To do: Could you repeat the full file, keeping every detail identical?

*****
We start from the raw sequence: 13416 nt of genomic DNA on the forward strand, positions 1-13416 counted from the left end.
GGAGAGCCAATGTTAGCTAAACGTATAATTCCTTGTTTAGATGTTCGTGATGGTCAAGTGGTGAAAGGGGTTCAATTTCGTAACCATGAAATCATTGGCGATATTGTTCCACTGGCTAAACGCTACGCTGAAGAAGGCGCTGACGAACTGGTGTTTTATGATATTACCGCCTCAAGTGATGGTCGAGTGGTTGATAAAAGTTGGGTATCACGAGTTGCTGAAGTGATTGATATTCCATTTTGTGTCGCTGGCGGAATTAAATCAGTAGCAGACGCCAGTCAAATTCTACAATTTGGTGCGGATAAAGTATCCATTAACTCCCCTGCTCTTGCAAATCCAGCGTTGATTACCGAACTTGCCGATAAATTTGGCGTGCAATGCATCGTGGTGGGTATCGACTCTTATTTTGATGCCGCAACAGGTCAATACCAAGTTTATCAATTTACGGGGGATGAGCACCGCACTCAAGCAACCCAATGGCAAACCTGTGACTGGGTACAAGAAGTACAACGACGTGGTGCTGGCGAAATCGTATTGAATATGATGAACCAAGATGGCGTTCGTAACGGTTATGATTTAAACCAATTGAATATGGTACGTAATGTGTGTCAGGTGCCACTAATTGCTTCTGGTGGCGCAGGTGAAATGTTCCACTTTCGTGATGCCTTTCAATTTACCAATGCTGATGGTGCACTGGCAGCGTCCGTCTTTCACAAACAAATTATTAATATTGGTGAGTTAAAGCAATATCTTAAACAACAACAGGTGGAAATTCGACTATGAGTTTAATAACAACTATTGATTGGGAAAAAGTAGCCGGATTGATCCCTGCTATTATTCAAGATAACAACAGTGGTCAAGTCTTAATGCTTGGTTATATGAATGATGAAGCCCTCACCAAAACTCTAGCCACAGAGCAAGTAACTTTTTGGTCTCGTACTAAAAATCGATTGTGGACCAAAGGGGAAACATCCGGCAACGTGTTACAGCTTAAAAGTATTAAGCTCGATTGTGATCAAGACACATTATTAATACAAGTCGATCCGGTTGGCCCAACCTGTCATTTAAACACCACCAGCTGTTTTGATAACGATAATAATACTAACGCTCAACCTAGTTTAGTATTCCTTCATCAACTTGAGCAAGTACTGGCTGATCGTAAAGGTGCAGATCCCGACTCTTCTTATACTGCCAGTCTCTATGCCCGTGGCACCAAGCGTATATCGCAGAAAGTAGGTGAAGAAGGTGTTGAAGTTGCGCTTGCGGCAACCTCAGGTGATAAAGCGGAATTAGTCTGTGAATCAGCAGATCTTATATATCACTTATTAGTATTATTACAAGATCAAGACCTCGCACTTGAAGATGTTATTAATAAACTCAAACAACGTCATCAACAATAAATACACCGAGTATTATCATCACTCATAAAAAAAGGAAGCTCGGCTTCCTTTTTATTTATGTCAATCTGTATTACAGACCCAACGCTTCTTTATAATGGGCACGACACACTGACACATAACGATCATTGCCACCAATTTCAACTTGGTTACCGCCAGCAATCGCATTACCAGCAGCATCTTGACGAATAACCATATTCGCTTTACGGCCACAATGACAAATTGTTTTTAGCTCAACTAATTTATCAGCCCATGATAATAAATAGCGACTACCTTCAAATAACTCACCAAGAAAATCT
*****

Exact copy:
We start from the raw sequence: 13416 nt of genomic DNA on the forward strand, positions 1-13416 counted from the left end.
GGAGAGCCAATGTTAGCTAAACGTATAATTCCTTGTTTAGATGTTCGTGATGGTCAAGTGGTGAAAGGGGTTCAATTTCGTAACCATGAAATCATTGGCGATATTGTTCCACTGGCTAAACGCTACGCTGAAGAAGGCGCTGACGAACTGGTGTTTTATGATATTACCGCCTCAAGTGATGGTCGAGTGGTTGATAAAAGTTGGGTATCACGAGTTGCTGAAGTGATTGATATTCCATTTTGTGTCGCTGGCGGAATTAAATCAGTAGCAGACGCCAGTCAAATTCTACAATTTGGTGCGGATAAAGTATCCATTAACTCCCCTGCTCTTGCAAATCCAGCGTTGATTACCGAACTTGCCGATAAATTTGGCGTGCAATGCATCGTGGTGGGTATCGACTCTTATTTTGATGCCGCAACAGGTCAATACCAAGTTTATCAATTTACGGGGGATGAGCACCGCACTCAAGCAACCCAATGGCAAACCTGTGACTGGGTACAAGAAGTACAACGACGTGGTGCTGGCGAAATCGTATTGAATATGATGAACCAAGATGGCGTTCGTAACGGTTATGATTTAAACCAATTGAATATGGTACGTAATGTGTGTCAGGTGCCACTAATTGCTTCTGGTGGCGCAGGTGAAATGTTCCACTTTCGTGATGCCTTTCAATTTACCAATGCTGATGGTGCACTGGCAGCGTCCGTCTTTCACAAACAAATTATTAATATTGGTGAGTTAAAGCAATATCTTAAACAACAACAGGTGGAAATTCGACTATGAGTTTAATAACAACTATTGATTGGGAAAAAGTAGCCGGATTGATCCCTGCTATTATTCAAGATAACAACAGTGGTCAAGTCTTAATGCTTGGTTATATGAATGATGAAGCCCTCACCAAAACTCTAGCCACAGAGCAAGTAACTTTTTGGTCTCGTACTAAAAATCGATTGTGGACCAAAGGGGAAACATCCGGCAACGTGTTACAGCTTAAAAGTATTAAGCTCGATTGTGATCAAGACACATTATTAATACAAGTCGATCCGGTTGGCCCAACCTGTCATTTAAACACCACCAGCTGTTTTGATAACGATAATAATACTAACGCTCAACCTAGTTTAGTATTCCTTCATCAACTTGAGCAAGTACTGGCTGATCGTAAAGGTGCAGATCCCGACTCTTCTTATACTGCCAGTCTCTATGCCCGTGGCACCAAGCGTATATCGCAGAAAGTAGGTGAAGAAGGTGTTGAAGTTGCGCTTGCGGCAACCTCAGGTGATAAAGCGGAATTAGTCTGTGAATCAGCAGATCTTATATATCACTTATTAGTATTATTACAAGATCAAGACCTCGCACTTGAAGATGTTATTAATAAACTCAAACAACGTCATCAACAATAAATACACCGAGTATTATCATCACTCATAAAAAAAGGAAGCTCGGCTTCCTTTTTATTTATGTCAATCTGTATTACAGACCCAACGCTTCTTTATAATGGGCACGACACACTGACACATAACGATCATTGCCACCAATTTCAACTTGGTTACCGCCAGCAATCGCATTACCAGCAGCATCTTGACGAATAACCATATTCGCTTTACGGCCACAATGACAAATTGTTTTTAGCTCAACTAATTTATCAGCCCATGATAATAAATAGCGACTACCTTCAAATAACTCACCAAGAAAATCT